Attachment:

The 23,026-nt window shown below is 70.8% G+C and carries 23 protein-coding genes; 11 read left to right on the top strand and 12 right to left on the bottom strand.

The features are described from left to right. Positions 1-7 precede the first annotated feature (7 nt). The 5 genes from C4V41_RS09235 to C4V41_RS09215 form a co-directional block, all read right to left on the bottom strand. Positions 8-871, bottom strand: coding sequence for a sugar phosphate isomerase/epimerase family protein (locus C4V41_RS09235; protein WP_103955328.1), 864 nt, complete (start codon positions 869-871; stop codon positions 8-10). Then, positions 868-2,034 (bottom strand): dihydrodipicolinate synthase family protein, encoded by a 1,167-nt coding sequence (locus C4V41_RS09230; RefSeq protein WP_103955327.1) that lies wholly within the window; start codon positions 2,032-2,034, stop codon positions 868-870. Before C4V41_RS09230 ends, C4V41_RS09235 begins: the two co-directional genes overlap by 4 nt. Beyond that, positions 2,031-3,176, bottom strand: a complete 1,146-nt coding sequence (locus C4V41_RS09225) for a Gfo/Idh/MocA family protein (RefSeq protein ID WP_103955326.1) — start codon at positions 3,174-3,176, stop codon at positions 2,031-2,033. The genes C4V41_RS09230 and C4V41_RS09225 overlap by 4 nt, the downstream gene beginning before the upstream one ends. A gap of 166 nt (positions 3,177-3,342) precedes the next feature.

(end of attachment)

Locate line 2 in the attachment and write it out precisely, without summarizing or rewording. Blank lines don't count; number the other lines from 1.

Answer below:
The features are described from left to right. Positions 1-7 precede the first annotated feature (7 nt). The 5 genes from C4V41_RS09235 to C4V41_RS09215 form a co-directional block, all read right to left on the bottom strand. Positions 8-871, bottom strand: coding sequence for a sugar phosphate isomerase/epimerase family protein (locus C4V41_RS09235; protein WP_103955328.1), 864 nt, complete (start codon positions 869-871; stop codon positions 8-10). Then, positions 868-2,034 (bottom strand): dihydrodipicolinate synthase family protein, encoded by a 1,167-nt coding sequence (locus C4V41_RS09230; RefSeq protein WP_103955327.1) that lies wholly within the window; start codon positions 2,032-2,034, stop codon positions 868-870. Before C4V41_RS09230 ends, C4V41_RS09235 begins: the two co-directional genes overlap by 4 nt. Beyond that, positions 2,031-3,176, bottom strand: a complete 1,146-nt coding sequence (locus C4V41_RS09225) for a Gfo/Idh/MocA family protein (RefSeq protein ID WP_103955326.1) — start codon at positions 3,174-3,176, stop codon at positions 2,031-2,033. The genes C4V41_RS09230 and C4V41_RS09225 overlap by 4 nt, the downstream gene beginning before the upstream one ends. A gap of 166 nt (positions 3,177-3,342) precedes the next feature.